Having frequented this stadium for over 20 years I can say it is an excellent football stadium. But this week I found out it is also fantastic for functions! We had a meeting in the Mcmenemys this week, this was the view! The nicest buffet and the lady who looked after us was so lovely too.
Nice ground, all seating and all.under cover, views can be restricted by metal beams supporting the roofs, good bar area in away end, pitch was in great condition after a lot of rain and it was December. Well worth a visit
Lovely stadium with a well maintained pitch with Sprinklers. There are always plenty of stewards on hand to support along with a range of facilities which are mostly fine but as you'd expect from the age of most of the stadium is run down in places. The youth development area on the main stand is a great place to grab a cheap drinks and chocolate bar. As for the atmosphere this is usually great. I visit for every home match as I'm a season ticket holder and I always will #UTM
Old school football ground but still looking good, reasonable facilities and a great atmosphere. Parking in the local streets on match day can be a problem so get there early or pay for parking. There are trains into cleethorpes but a 20/25 minute walk to ground. Wrap up well on winter days or the north wind will have your never regions!! Up the Mariners!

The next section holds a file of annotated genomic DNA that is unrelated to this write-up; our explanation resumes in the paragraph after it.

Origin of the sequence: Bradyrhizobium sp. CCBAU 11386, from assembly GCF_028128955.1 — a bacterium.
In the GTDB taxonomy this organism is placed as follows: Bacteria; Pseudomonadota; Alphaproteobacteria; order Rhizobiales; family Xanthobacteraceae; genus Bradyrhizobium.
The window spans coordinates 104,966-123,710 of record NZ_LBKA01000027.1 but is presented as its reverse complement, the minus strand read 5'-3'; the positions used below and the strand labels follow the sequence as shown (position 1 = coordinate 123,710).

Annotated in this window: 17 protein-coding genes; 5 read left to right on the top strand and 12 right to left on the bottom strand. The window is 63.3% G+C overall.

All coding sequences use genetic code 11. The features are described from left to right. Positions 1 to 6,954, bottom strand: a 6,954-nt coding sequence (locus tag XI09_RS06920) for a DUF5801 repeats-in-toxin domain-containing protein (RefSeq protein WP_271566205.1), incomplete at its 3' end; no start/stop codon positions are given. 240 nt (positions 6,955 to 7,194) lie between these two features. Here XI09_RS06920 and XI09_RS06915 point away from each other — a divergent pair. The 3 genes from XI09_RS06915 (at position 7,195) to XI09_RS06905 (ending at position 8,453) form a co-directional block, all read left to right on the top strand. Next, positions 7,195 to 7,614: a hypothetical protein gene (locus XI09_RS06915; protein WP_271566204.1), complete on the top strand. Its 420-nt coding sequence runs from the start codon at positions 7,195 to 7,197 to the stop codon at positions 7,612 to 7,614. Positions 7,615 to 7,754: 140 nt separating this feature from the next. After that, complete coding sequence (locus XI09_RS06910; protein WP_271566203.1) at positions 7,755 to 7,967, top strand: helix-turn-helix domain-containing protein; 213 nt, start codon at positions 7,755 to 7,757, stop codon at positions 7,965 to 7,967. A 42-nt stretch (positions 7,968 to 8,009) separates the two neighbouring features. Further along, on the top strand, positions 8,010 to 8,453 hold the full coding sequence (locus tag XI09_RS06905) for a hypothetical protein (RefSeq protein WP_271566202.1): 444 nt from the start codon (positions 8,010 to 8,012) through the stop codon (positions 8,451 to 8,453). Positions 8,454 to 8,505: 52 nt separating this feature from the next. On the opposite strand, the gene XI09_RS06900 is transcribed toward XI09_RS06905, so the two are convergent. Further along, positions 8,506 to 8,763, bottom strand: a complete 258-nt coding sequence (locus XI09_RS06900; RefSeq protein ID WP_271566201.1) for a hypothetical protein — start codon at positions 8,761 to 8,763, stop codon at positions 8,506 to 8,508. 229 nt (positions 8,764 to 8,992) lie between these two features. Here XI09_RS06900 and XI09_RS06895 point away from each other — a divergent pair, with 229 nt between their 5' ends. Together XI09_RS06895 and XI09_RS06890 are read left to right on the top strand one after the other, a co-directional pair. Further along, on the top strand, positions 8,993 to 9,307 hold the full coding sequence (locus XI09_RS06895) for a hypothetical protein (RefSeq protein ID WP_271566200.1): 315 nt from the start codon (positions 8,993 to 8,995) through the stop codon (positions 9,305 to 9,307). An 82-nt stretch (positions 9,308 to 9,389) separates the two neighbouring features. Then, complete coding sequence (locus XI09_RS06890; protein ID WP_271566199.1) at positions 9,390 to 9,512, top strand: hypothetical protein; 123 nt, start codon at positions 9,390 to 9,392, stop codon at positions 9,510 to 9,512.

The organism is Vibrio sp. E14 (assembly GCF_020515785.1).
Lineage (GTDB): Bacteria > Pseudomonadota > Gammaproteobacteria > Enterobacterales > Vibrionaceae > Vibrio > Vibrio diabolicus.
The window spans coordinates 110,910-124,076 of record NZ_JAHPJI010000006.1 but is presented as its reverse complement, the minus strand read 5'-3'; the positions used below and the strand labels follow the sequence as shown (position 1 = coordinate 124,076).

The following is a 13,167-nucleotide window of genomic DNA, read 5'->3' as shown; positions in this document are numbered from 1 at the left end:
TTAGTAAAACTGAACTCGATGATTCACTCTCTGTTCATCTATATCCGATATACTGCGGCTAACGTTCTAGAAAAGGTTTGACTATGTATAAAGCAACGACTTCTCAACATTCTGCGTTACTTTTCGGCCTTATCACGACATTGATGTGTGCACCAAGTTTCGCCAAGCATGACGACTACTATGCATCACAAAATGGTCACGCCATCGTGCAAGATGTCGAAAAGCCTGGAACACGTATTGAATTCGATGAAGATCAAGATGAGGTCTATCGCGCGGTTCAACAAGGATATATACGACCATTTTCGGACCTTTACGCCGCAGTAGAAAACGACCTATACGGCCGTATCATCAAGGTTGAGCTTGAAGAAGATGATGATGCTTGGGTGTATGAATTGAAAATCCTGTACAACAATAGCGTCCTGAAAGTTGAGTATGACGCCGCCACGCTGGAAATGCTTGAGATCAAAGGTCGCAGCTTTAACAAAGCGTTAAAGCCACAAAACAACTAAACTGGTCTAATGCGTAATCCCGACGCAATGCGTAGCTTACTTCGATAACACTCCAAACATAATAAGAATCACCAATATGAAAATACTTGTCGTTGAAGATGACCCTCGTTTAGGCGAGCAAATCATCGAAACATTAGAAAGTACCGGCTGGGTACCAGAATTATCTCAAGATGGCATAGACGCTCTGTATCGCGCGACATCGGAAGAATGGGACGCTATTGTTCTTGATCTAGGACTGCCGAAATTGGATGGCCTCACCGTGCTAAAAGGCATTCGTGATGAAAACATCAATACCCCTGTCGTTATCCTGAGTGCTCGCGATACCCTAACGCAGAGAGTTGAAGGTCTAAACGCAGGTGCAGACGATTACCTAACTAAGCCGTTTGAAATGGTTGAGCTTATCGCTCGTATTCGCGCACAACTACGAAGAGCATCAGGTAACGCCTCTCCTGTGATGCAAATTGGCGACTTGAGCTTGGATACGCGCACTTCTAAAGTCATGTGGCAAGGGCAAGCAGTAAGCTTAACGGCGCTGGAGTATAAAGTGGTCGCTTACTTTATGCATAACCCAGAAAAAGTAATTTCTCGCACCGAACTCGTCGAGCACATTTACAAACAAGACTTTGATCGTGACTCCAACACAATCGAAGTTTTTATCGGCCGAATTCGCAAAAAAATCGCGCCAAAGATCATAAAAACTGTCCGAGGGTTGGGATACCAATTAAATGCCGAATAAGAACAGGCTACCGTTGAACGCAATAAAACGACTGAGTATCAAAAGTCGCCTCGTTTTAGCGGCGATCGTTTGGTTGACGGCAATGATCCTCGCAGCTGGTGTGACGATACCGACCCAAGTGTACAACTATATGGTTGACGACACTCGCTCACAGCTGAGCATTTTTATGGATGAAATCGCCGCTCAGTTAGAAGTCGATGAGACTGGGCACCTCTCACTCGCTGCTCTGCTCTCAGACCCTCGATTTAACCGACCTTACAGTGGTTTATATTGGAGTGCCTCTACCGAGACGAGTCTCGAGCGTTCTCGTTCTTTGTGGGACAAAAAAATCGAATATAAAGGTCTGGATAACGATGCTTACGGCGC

Grimsby Town Football Club moved into their new Blundell Park stadium in the summer of 1899, having relocated from Abbey Park, and bringing with them all the fixtures and fittings, as well as the Abbey Park and the Hazel Grove stands. The opening match was a Football League Second Division fixture against Luton Town on 2 September 1899, with 4,000 spectators seeing the teams draw 3–3. In 1901 a new Main Stand was built on the northern side of the ground. In 1925 the Abbey Park Stand was demolished and in its place was built the Barrett's Stand. In 1937 the club's record attendance of 31,651 was recorded when the club met Wolverhampton Wanderers in an FA Cup tie on 20 February 1937. In 1939 around the time of the break-out of the Second World War the Hazel Grove Stand, the final remaining stand from the previous ground was demolished and was replaced by the Osmond Stand. In 1953 the club introduced its first floodlights to the ground and with that enabling Grimsby Town to play night-time fixtures. Tall floodlights were purchased second hand from Wolverhampton Wanderers in 1958 and installed in 1960 at a cost of £9,000 which was raised by the supporters club, they have illuminated matches ever since when required. In 1961, the 63-year-old Pontoon Stand was demolished and replaced with a new stand of the same name. In 1980 the ground was renovated again, the Main Stand the ground's only original stand was made an all-seater, and the Barrett's stand which was built in 1925 was demolished and replaced the two tier Findus stand, which now became the ground's largest stand. Following the Taylor Report which documented the Hillsborough disaster, Blundell Park was made an all seater stadium in 1995. The club in 1995 also introduced temporary seating in the partings between the Pontoon and Main Stands and the Osmond and Findus stands. The club's largest attendance since being made an all seater stadium was 9,528 on 3 March 1999 against Sunderland in a Football League Division One tie. Following Grimsby Town's relegation from the second tier of English football to the fourth between in 2003 and 2004, the club removed the expansion seating, which would only have made returns in high-profile cup fixtures. Grimsby Town received a £19,000 grant in April 2015 from The Football Stadia Improvement Fund (FSIF) – the largest funder of non-league football in the country, which enabled the club to carry out repairs and maintenance to the floodlights at Blundell Park.